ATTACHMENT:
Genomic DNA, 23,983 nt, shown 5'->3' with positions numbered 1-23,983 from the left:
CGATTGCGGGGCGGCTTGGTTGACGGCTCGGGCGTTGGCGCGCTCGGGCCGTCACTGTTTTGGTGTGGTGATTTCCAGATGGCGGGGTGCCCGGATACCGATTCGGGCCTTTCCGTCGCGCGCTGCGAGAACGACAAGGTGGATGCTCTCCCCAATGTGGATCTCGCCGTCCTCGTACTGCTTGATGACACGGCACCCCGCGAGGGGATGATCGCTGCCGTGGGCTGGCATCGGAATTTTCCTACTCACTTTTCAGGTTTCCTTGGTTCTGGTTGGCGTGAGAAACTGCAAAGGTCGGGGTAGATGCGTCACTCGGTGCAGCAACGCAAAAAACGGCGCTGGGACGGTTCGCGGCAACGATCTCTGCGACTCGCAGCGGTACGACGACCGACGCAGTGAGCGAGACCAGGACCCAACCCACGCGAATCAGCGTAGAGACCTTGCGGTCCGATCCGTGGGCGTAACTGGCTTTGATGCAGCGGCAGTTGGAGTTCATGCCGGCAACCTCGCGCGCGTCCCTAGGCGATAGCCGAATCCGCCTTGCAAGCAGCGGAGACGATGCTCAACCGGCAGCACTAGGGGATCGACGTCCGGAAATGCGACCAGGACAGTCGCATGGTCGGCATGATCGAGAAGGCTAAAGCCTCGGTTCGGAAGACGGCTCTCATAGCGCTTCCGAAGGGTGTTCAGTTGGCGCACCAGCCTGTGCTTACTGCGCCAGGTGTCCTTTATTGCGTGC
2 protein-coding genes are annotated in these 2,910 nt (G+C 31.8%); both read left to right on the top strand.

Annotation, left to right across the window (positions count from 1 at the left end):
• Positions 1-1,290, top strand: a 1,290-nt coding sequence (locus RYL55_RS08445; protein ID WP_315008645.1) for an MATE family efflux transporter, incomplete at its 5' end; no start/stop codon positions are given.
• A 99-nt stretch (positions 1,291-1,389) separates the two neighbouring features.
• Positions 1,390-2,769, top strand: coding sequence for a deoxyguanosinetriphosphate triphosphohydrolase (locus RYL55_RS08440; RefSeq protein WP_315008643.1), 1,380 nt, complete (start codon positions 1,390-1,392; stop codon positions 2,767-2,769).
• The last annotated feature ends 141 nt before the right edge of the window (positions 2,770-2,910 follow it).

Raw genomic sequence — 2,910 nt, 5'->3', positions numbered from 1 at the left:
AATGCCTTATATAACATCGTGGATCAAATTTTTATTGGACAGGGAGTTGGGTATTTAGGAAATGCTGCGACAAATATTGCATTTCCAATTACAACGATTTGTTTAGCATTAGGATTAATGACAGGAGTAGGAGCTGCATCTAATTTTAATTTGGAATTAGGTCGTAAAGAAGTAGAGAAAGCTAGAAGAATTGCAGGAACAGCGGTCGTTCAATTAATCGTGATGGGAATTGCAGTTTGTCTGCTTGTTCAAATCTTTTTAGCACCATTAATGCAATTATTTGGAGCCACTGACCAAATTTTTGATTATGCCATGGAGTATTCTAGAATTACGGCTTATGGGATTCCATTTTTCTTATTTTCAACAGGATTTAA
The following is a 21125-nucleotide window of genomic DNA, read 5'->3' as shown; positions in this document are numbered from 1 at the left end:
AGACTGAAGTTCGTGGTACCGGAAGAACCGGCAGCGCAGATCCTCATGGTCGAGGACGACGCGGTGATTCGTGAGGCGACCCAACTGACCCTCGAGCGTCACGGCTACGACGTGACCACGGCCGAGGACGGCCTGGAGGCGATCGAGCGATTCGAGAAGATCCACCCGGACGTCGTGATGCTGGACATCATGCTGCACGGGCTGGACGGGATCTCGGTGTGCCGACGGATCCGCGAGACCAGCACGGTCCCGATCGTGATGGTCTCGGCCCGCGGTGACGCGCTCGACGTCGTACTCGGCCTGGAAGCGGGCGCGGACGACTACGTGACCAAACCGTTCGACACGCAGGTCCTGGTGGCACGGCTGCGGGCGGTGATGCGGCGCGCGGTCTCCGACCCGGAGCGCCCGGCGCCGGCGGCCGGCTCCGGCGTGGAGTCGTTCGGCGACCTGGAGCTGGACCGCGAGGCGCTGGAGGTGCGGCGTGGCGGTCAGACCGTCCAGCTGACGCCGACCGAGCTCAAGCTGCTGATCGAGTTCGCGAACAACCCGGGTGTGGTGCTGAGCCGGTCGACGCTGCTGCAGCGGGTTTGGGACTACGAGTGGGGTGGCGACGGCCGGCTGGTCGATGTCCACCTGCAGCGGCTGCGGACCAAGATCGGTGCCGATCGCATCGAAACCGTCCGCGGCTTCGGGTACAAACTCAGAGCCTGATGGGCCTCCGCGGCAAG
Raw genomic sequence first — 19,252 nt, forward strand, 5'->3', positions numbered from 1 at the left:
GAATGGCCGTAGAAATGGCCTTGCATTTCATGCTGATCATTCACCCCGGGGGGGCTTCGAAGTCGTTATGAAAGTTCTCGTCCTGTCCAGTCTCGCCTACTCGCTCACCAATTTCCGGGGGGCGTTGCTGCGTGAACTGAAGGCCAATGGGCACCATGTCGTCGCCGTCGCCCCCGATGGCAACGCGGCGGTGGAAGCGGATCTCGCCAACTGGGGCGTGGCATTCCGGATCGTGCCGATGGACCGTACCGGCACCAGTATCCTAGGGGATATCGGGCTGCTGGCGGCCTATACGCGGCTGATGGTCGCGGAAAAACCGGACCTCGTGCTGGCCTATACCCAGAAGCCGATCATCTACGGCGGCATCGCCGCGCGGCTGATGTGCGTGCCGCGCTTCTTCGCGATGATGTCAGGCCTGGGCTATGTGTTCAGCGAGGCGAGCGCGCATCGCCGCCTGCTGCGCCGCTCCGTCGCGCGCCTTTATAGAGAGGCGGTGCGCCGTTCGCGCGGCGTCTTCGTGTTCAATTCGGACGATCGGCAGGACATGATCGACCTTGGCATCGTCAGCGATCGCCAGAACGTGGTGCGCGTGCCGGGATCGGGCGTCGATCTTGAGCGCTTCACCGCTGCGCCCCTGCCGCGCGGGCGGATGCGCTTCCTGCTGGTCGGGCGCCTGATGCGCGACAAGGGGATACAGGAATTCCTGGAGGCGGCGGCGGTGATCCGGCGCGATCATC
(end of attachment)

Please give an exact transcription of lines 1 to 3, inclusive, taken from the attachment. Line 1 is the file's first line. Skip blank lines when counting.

Genomic DNA, 23,983 nt, shown 5'->3' with positions numbered 1-23,983 from the left:
CGATTGCGGGGCGGCTTGGTTGACGGCTCGGGCGTTGGCGCGCTCGGGCCGTCACTGTTTTGGTGTGGTGATTTCCAGATGGCGGGGTGCCCGGATACCGATTCGGGCCTTTCCGTCGCGCGCTGCGAGAACGACAAGGTGGATGCTCTCCCCAATGTGGATCTCGCCGTCCTCGTACTGCTTGATGACACGGCACCCCGCGAGGGGATGATCGCTGCCGTGGGCTGGCATCGGAATTTTCCTACTCACTTTTCAGGTTTCCTTGGTTCTGGTTGGCGTGAGAAACTGCAAAGGTCGGGGTAGATGCGTCACTCGGTGCAGCAACGCAAAAAACGGCGCTGGGACGGTTCGCGGCAACGATCTCTGCGACTCGCAGCGGTACGACGACCGACGCAGTGAGCGAGACCAGGACCCAACCCACGCGAATCAGCGTAGAGACCTTGCGGTCCGATCCGTGGGCGTAACTGGCTTTGATGCAGCGGCAGTTGGAGTTCATGCCGGCAACCTCGCGCGCGTCCCTAGGCGATAGCCGAATCCGCCTTGCAAGCAGCGGAGACGATGCTCAACCGGCAGCACTAGGGGATCGACGTCCGGAAATGCGACCAGGACAGTCGCATGGTCGGCATGATCGAGAAGGCTAAAGCCTCGGTTCGGAAGACGGCTCTCATAGCGCTTCCGAAGGGTGTTCAGTTGGCGCACCAGCCTGTGCTTACTGCGCCAGGTGTCCTTTATTGCGTGC
2 protein-coding genes are annotated in these 2,910 nt (G+C 31.8%); both read left to right on the top strand.